Scottish Huntington’s Association is marking the fifth year of its Financial Wellbeing Service by revealing it has helped families living with Huntington’s disease to access a total of £4,304,450.43 in unclaimed benefits, allowances and financial products.
The charity’s Financial Wellbeing Service works to alleviate hardship and reduce poverty amongst those living with Huntington’s disease. Severe and complex symptoms often force people with the disease to cut short their working lives, with loved ones also having to give up jobs to meet the growing needs of family members.
This causes financial strain and exposure to greater levels of debt; two-thirds of people affected by Huntington’s disease live on income under the national average, with one in three below the poverty line.
To address this critical need, Scottish Huntington’s Association established the Financial Wellbeing Service in 2015. Since then, in addition to securing more than £4million in income for households, the service has supported families to avoid eviction due to rent arrears, liaised with energy suppliers to stop gas and electricity being cut off, helped young people to access funding to go to college or university, and worked with companies to stop debt recovery action being taken.
Since the start of the COVID-19 pandemic, the charity has been responding to a significant spike in demand from family members placed on furlough or facing redundancy. It has also helped people to access bank accounts during lockdown, negotiate re-payment breaks and liaised with utility companies on behalf of families.
Jo Baldock, Senior Financial Wellbeing Officer at Scottish Huntington’s Association, said:
“We’re determined to improve the lives of people with Huntington’s disease and we know that COVID-19 is having a big impact. The biggest concerns for many families are about the financial difficulties they have now or might experience in the future.
“When faced with a change in their financial circumstances, families tell us they find the benefits system to be confusing and complex, which leads to money problems and adds further to the emotional stress at home.
“Without our support, people who are already living with a devastating disease could miss out on what they are entitled to or find themselves facing significant hardship and debt as it becomes more difficult for them to manage their money.”
Huntington’s disease is a complex neurological condition with symptoms that typically begin to develop between the ages of 30 and 50. HD is hereditary, meaning it impacts upon entire families over generations rather than on individuals alone. Each child of a person with HD has a 50% chance of inheriting the condition.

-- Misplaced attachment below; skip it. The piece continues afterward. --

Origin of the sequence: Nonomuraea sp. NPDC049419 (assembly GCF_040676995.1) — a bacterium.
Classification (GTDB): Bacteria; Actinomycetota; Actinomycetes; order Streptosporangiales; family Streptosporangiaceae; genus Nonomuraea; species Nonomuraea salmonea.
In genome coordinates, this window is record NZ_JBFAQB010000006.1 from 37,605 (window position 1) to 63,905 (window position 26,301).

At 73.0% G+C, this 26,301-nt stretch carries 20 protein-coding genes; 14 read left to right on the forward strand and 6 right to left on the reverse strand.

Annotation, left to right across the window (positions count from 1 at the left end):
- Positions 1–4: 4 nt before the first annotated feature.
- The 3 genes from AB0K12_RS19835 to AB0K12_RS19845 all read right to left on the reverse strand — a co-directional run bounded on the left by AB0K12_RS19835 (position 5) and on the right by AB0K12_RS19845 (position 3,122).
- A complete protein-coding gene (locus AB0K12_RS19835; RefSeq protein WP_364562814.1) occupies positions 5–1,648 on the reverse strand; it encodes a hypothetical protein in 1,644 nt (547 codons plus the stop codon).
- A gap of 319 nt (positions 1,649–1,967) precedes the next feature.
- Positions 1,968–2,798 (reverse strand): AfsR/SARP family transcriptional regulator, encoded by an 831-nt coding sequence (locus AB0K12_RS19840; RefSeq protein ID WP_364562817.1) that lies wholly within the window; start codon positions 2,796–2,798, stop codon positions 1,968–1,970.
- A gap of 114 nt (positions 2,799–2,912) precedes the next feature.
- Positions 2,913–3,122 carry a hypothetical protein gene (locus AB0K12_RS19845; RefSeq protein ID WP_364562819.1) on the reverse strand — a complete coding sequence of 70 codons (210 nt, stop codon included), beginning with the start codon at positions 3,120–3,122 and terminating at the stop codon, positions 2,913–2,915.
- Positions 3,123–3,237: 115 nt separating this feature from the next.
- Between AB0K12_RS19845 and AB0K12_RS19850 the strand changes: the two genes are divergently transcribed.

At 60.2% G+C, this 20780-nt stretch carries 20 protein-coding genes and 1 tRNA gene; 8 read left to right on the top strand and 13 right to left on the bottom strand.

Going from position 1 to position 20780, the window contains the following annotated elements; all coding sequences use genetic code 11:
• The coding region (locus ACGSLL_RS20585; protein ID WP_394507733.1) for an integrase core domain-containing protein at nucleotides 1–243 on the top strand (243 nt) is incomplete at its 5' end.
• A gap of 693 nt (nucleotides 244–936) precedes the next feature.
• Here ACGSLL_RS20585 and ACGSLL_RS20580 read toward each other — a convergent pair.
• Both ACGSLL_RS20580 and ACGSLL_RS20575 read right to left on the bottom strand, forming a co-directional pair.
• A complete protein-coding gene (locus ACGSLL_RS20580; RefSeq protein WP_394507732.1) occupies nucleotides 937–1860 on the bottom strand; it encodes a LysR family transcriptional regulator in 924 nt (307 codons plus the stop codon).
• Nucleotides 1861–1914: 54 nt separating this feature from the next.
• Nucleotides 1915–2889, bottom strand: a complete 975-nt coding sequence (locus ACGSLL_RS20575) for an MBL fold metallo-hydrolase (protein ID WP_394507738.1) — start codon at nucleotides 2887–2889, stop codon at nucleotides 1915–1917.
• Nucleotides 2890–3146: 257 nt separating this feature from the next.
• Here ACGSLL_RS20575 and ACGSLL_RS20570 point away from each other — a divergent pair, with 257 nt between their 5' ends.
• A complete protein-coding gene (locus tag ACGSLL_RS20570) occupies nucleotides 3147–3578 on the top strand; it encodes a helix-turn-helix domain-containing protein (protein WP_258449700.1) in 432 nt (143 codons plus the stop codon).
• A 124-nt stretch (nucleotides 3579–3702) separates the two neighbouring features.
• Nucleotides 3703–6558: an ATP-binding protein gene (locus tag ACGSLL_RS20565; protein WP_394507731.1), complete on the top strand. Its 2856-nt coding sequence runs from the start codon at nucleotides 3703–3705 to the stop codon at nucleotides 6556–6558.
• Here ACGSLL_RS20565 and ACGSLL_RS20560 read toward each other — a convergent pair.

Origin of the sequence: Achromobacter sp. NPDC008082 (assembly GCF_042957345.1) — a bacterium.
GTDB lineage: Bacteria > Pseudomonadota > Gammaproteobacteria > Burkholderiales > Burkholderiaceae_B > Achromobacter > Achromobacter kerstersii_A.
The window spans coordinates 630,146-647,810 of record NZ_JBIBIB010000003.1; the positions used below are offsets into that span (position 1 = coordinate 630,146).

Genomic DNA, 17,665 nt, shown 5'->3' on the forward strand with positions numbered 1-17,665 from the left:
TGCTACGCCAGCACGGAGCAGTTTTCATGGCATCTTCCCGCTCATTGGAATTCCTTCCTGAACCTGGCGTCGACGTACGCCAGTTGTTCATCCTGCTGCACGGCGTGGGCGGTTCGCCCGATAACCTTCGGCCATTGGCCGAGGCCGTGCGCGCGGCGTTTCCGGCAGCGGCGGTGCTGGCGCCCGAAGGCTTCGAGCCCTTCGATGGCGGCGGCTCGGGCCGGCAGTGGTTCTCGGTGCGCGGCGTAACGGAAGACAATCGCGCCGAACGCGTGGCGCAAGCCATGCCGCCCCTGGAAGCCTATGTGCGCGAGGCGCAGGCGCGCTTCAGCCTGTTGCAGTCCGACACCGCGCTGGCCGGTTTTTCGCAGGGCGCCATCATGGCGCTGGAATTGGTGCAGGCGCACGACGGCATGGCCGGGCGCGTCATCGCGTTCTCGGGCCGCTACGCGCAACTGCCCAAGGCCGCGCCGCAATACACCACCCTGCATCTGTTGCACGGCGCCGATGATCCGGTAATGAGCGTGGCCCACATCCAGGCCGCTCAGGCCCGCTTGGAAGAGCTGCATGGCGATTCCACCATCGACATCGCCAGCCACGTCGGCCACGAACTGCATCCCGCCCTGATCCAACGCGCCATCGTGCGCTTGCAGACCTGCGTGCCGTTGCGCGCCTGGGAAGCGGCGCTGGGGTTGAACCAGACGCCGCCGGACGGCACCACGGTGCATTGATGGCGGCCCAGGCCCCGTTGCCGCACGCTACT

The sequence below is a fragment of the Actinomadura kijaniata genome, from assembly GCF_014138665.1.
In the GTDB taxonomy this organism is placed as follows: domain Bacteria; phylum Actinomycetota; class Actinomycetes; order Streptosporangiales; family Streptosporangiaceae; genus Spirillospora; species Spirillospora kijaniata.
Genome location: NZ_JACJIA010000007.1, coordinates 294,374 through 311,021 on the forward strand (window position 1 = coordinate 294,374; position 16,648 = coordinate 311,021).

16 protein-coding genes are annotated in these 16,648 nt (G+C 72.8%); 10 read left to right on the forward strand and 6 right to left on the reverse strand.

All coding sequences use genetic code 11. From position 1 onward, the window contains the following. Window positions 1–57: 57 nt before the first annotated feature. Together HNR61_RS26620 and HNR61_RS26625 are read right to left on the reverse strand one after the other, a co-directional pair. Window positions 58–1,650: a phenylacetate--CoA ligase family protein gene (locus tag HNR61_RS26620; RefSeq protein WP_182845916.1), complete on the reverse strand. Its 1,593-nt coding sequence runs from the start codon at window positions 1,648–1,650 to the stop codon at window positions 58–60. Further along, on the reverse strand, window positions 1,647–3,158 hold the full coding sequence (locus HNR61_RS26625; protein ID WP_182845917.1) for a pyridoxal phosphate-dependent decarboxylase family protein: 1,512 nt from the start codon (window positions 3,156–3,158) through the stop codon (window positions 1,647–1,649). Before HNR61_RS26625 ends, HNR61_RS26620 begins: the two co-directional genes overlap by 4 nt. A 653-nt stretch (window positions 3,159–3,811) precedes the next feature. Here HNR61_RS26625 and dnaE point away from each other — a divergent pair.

As HD progresses it can affect a person’s movement (or motor skills), thinking processes (or cognition) and mental health. Those impacted by may eventually lose the ability to walk, talk, eat, drink, make rational decisions or care for themselves – requiring support for most or all of their activities on a 24-hour basis.
In Scotland, 1100 people have been diagnosed with the disease, with an estimated 4000 – 6000 at risk of inheriting it from their parents. In around 5-10% of cases, symptoms develop before the age of 20. This is known as Juvenile Huntington’s disease (JHD).
Although encouraging worldwide research is taking place there is, at present, no cure for Huntington’s disease. However, many of its symptoms can be managed with a combination of medication, alternative therapies and appropriate support from specialist services provided by the Scottish Huntington’s Association (SHA) and its health, social care and third sector partners.
Scottish Huntington’s Association is the only charity in the country dedicated exclusively to supporting families impacted by Huntington’s disease. SHA does this through a nationwide network of HD Specialists, a world leading team of Specialist Youth Advisors and the Financial Wellbeing Service. The lifeline services SHA provides make the difference between families coping and not coping.
The charity has published a Government-backed National Care Framework for HD which outlines the care and support families should be entitled to receive throughout the country.